As a child, I never understood bitter vegetables. Maybe it has something to do with our developing taste buds, or maybe it’s that we’re simply not subjected to enough bitter flavors in our youth. Whatever the case may be, as a child, whenever my family would eat radicchio, escarole or broccoli rabe, I would cringe and turn up my nose. In fact, it wasn’t until I was working in a restaurant, in my late twenties, that I truly developed a taste for bitter greens -- and it was this dish, Orecchiette with Broccoli Rabe and Sausage, that turned my head.
It is a simple preparation, made as most Italian foods are, with the best fresh ingredients, cooked in a style that does not rob them of their flavor or unique characteristics. It’s a dish that seduces your palate with contrasting flavors that somehow come together to please the palate. It showcases its spicy, bitter flavors against a butter and wine sauce. Add to that a bit of salty pecorino over the pasta, and you have perfection in simplicity.
As for the wine, this dish pairs best with crisp whites, due to the bitterness of the greens and light nature of the sauce. However, due to its spicy character and earthy roots, you can also get away with Italian reds that lean toward a balance of acidity, such as a Barbera. I chose a wine a little off the beaten path from the north-eastern tip of Italy, in a region named Valle d’Aosta. The wines from this region hail from high elevations, as the area is literally surrounded by the Alps, which give them the exact balance of structure and acidity that I crave for this pairing.
The 2006 Torrette was stunning in the glass, with a deep vibrant red color and a nose of ginger cookie, violets, cracked pepper and red fruit. On the palate, I found soft raspberry flavors that were juicy yet turned slightly bitter toward the finish and left me with a flavor of toasty rue. This wine was wonderfully refreshing against the orecchiette and accentuated the dish’s rich and spicy characteristics.
Orecchiette with Broccoli Rabe and Sausage
1 bunch of broccoli rabe, washed with stems trimmed
olive oil, as needed
1 ½ pounds sausage, mix of hot and sweet according to preference and sliced into bite-size pieces
1 pound of orecchiette
¼ tsp hot pepper flakes
1 shallot, fine dice
½ cup white wine, preferably Italian
4 tbls butter, cubed
½ cup grated Pecorino Romano cheese
salt and pepper to taste
Tip: My recipe will tell you to cut the sausage into bite-size pieces. However, another method that delivers excellent results is to peel the casing from the sausage and crumble it into bite-size pieces.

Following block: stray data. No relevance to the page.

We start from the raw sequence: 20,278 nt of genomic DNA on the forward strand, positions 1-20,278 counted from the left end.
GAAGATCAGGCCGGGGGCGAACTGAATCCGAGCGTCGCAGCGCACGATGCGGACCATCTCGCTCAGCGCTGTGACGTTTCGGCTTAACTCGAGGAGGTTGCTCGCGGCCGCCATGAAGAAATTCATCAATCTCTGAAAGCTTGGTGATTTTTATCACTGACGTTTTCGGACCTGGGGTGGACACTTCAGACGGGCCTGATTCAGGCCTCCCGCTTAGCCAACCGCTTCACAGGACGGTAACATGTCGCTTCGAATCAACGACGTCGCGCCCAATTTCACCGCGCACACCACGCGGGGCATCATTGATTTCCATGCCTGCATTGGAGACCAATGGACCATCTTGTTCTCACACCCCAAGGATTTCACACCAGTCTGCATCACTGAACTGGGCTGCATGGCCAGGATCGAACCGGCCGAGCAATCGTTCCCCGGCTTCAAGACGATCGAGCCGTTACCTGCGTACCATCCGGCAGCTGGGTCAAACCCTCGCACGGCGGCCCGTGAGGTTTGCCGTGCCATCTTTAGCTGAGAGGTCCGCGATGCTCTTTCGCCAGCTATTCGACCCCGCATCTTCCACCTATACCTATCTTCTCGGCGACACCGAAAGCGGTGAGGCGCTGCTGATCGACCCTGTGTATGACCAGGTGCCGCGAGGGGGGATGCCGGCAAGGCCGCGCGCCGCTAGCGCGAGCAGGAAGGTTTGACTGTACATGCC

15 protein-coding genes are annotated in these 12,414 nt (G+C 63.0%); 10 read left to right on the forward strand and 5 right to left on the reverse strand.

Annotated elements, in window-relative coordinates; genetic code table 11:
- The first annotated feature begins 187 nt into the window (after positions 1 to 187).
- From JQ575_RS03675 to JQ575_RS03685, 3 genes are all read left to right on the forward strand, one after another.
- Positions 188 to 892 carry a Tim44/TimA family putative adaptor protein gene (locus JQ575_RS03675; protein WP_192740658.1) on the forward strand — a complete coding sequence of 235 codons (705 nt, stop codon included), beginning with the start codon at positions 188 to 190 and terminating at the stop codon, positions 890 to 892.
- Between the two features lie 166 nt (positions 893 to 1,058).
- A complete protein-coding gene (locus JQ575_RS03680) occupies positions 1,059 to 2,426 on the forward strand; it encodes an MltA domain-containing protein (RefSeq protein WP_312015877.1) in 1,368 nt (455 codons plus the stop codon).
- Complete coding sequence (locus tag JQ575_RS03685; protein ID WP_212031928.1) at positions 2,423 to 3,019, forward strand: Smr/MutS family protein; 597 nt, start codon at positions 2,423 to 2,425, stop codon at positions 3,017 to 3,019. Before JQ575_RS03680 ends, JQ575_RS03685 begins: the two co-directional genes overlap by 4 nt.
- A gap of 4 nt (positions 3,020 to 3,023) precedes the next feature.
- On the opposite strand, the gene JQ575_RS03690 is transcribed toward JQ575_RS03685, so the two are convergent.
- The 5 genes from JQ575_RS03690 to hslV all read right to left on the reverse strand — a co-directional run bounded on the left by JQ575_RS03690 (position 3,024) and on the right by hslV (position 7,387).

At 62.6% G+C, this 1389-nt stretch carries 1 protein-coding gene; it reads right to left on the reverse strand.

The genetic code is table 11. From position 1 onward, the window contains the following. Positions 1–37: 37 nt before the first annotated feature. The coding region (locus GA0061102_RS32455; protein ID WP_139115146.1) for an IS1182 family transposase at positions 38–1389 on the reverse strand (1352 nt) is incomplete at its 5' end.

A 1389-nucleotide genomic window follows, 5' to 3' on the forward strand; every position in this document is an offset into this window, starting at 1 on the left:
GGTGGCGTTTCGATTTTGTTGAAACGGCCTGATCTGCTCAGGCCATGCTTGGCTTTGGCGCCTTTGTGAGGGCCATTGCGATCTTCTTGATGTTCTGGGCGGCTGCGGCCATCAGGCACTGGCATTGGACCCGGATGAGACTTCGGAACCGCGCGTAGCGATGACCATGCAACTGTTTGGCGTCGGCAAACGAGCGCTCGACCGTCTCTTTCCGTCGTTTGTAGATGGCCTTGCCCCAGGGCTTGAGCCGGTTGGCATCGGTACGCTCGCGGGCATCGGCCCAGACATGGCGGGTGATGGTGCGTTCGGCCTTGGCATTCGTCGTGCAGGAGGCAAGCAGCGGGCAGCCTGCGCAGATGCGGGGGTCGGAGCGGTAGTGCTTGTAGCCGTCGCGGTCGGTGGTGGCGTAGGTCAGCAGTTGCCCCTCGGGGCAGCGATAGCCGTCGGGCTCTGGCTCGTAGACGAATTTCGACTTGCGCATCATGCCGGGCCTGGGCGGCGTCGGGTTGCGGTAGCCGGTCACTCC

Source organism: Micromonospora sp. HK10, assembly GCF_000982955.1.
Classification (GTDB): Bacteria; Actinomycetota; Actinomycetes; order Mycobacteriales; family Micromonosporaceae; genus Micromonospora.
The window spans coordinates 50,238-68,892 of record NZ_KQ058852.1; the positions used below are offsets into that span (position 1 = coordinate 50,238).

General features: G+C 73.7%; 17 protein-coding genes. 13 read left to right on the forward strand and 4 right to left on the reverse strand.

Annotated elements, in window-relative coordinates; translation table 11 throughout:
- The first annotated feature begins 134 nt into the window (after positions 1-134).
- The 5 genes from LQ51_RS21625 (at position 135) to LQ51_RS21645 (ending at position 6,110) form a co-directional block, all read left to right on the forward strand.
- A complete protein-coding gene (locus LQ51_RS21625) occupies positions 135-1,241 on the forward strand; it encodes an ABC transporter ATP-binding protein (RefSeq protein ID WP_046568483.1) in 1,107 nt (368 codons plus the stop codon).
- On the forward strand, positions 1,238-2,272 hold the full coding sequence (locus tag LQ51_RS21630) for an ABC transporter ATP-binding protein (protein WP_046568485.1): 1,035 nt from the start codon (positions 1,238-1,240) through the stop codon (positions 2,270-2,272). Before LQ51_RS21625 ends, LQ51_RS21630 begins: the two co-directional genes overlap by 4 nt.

1) Bring two large pots of seasoned water to a boil -- one for the pasta and one for the broccoli rabe. Prepare an ice bath in a bowl on the side.
2) Add the broccoli rabe to the boiling seasoned water for 3 to 4 minutes or until nearly cooked and vibrant green. Now, remove the broccoli rabe from the pot (do not pour out the water) and place into the ice bath. Allow it to cool for one minute, then drain and set to the side. Reserve one cup of the cooking water for later in the recipe.
3) In a large sauté pan over medium flame, add enough light olive oil to barely cover the bottom of the pan. Allow the oil to heat and add the sausage. Cook the sausage and once it has browned on the first side, turn to the other side to continue cooking.
4) At this time you can also add the pasta to the water set aside to boil the pasta and set your timer for one minute short of the recommended cooking time.
5) Once the sausage has browned on both sides, add the red pepper flakes and the shallots. Lower the heat to medium low, and allow them to sweat for 1 to 2 minutes.
6) Raise the heat back to medium and add the wine. Make sure to scrape the bottom of the pan to loosen up any bits of the sausage that have stuck to the bottom. When the wine has reduced by half, add the cup of reserved cooking water and the broccoli rabe to the pot. Continue to cook and reduce the sauce for 1 to 2 minutes, then turn off the flame and add the butter, stirring lightly to combine.
7) The pasta should be done around this time. Strain it, toss it with extra virgin olive oil and return it to the empty pot. Sprinkle with half of the grated Pecorino Romano cheese and stir. Now pour the entire contents of the saucepan over the pasta and turn the fame to low. Stir lightly for one minute to bring the entire contents of the pot together. Taste for seasoning, and add salt and pepper as needed.
8) Plate and serve with a sprinkle of Pecorino Romano over each plate.Meet Chef Eric Guido
After working in the New York City restaurant scene, Eric Guido branched out, organizing private dining and tasting events centered around Italian cuisine and wine. Here he began to incorporate food photography and recipe development. His continuing work can be seen at www.theviptable.net. Eric’s passion for food and wine is fueled by the togetherness and satisfaction found at the table.